Galina Rein -- Russian born artist of incredible fine porcelain work. Crafted in the pate-sur-pate technique. I am obsessed with the amount of patience and tiny intricacies of her work. She works in a centuries old technique to create forms which very few artists out there today can achieve. Her work is absolutely mesmerizing and I wouldn't be surprised if other porcelain artists were as in awe of her work as I am. I have practiced playing in this technique very slowly, because I hate the idea of old traditions getting lost over time, I may never execute my own designs but Rein's work is eons beyond my own and far too gorgeous. Everyone should see her sculptural pieces. Very inspired by florals and land-growing bits of nature.

Eriko Inazaki -- another fine detail, porcelain sculpture artist. I cannot get over the crazy amount of quick work necessary over long periods of time (patience again!) -- I love that she has a steamer/humidifier right at her studio table. Her detailed work takes my breath away and makes me want to be a better designer and creator. Her work more specifically represents spiney sea urchins and underwater-like creations of coral and such. Clearly, this is my design-style love!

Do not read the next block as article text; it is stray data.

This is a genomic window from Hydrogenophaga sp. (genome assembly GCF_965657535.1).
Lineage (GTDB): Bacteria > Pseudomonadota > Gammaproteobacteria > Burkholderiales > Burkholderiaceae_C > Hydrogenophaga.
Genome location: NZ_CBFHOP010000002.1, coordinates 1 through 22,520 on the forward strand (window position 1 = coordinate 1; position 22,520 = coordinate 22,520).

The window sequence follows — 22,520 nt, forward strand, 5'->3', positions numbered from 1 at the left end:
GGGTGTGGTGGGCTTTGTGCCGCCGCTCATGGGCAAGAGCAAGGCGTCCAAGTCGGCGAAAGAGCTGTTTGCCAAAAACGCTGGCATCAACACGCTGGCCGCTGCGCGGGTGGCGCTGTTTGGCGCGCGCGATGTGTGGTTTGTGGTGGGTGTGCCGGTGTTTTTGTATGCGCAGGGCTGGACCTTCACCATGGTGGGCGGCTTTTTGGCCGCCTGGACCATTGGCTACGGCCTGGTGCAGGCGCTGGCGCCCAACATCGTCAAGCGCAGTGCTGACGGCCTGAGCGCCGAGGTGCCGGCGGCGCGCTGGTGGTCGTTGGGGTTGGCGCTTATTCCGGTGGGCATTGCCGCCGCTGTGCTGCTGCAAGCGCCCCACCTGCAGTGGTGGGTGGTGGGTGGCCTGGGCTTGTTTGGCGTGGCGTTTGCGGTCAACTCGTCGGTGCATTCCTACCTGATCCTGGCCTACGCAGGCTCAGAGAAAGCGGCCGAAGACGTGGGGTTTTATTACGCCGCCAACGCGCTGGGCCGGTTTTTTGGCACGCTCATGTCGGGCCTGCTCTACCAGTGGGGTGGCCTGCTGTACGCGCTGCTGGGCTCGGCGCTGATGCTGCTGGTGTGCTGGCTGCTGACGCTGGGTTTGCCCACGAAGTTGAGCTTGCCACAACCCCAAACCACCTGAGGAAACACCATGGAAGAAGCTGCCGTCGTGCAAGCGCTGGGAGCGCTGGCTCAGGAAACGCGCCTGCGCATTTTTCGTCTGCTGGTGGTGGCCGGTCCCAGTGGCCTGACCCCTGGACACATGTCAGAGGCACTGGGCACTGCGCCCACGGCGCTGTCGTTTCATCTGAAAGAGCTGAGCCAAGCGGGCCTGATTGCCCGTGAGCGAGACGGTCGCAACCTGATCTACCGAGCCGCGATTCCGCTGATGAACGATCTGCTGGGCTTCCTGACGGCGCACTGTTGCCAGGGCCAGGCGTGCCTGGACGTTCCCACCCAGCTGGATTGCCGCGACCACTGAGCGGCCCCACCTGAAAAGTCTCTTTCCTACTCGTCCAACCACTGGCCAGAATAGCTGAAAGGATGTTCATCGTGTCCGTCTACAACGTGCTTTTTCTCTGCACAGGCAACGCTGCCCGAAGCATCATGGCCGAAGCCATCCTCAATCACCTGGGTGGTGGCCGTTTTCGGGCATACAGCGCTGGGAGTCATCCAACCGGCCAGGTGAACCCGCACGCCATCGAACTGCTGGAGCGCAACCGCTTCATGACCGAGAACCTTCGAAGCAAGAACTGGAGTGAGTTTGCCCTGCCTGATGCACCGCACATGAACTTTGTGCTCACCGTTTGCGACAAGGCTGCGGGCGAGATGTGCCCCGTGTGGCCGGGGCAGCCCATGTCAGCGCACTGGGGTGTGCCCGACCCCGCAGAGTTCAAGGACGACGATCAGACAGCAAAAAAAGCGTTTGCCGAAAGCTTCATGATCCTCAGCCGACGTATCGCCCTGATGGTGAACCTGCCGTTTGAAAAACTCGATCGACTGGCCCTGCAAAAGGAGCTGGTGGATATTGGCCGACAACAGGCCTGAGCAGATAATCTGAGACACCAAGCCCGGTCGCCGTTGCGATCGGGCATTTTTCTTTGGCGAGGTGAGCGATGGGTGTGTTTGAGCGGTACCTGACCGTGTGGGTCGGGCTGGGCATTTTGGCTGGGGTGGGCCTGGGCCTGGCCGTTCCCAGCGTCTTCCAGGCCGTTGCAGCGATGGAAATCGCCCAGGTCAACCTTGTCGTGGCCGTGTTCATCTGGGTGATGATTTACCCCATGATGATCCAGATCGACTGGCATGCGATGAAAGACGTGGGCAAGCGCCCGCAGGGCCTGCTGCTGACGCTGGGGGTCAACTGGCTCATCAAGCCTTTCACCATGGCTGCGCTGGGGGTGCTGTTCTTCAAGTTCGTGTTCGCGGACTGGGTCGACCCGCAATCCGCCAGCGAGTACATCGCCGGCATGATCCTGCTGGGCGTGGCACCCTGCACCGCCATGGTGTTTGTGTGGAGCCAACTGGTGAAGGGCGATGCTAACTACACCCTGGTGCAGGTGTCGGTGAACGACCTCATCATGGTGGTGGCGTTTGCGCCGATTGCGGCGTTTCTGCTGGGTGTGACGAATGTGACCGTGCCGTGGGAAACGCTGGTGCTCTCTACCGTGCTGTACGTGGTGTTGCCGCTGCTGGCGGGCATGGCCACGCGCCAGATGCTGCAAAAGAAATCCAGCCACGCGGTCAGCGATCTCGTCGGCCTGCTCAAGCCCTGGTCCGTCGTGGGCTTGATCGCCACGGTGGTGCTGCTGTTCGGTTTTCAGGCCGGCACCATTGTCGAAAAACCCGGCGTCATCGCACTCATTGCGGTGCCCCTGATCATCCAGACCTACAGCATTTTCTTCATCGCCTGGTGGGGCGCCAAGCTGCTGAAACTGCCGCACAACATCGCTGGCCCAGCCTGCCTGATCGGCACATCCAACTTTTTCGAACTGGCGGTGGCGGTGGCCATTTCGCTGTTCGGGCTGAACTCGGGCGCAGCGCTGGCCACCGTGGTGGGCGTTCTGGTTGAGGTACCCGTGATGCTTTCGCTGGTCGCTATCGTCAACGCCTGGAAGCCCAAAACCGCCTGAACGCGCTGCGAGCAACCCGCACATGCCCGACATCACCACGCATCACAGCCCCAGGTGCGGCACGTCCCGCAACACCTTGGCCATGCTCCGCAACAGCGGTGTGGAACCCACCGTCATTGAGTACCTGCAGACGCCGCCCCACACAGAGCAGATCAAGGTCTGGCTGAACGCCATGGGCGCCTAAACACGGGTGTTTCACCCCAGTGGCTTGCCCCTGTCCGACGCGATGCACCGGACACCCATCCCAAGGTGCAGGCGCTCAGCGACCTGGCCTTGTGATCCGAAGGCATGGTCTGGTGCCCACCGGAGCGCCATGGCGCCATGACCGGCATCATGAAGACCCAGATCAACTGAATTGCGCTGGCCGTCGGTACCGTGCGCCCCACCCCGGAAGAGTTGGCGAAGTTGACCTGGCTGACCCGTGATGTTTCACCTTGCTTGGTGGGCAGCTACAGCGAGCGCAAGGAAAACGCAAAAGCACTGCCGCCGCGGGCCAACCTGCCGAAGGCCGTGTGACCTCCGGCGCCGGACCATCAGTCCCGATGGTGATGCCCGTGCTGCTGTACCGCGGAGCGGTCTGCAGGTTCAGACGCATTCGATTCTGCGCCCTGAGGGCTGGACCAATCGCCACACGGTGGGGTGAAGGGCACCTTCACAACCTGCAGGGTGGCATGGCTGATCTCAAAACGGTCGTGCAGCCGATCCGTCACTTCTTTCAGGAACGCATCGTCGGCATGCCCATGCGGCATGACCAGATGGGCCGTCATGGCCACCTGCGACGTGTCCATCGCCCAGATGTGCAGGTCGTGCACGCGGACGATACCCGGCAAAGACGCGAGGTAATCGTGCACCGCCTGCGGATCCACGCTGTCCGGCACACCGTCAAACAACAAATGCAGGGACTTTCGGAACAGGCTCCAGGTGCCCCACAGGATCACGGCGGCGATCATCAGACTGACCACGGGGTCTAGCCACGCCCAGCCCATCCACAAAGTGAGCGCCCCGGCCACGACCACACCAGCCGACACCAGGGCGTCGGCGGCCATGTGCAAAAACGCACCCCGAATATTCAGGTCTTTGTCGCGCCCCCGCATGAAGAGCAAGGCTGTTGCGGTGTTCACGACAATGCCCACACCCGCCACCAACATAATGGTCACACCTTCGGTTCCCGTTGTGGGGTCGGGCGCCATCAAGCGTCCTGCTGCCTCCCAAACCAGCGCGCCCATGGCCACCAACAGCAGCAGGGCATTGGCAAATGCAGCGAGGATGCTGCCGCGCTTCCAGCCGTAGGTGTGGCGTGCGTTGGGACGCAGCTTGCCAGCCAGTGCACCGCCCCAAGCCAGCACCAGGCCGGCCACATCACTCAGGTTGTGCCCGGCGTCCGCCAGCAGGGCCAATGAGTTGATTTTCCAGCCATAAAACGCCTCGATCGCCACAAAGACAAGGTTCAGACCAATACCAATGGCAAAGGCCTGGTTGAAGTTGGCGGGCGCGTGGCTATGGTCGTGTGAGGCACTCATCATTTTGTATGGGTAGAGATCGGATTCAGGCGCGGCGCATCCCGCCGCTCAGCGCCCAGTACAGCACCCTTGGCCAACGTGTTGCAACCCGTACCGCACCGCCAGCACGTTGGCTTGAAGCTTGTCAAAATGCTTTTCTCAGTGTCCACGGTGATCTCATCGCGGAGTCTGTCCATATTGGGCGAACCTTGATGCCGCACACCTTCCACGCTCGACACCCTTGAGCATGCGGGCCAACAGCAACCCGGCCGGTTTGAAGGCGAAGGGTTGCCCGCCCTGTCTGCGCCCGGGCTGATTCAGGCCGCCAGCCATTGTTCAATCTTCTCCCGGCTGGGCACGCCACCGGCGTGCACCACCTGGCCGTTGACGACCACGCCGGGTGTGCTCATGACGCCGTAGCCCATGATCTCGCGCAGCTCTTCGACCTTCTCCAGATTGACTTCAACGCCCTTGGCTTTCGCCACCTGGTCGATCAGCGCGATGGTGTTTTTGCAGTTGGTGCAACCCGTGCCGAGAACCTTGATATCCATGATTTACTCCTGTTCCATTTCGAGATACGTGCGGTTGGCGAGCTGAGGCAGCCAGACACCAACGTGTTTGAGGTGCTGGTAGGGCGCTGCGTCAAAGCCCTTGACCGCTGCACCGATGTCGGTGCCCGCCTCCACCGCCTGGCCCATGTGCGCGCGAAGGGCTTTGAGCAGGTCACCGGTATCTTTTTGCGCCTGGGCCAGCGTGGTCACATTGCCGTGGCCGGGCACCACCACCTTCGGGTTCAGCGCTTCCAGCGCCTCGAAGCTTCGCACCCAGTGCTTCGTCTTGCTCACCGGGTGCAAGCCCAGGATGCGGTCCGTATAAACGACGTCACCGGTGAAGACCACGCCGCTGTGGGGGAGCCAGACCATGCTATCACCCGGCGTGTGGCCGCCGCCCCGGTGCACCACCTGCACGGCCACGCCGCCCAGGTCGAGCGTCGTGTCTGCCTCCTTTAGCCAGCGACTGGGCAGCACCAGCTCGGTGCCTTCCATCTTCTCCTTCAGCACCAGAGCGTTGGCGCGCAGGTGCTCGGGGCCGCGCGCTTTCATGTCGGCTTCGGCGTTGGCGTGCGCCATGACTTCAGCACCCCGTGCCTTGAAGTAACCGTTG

Heather Knight -- one of the few American porcelain artists that I would say has had a big influence on many designers whether they are aware of her work or not. She has brought a tedious process into the modern light and her repetitive technique is soft and gorgeous. Her work looks like magnified and englarged close-up pattern studies of florals and other land-growing plants. Plus, she is a lovely maker right out of Asheville, NC, with a great eye for pretty much everything. I cannot tell you how many times I have wanted to tell her... "make it jewelry!" [waves magic wand]

Find Kimberly's work & follow her here: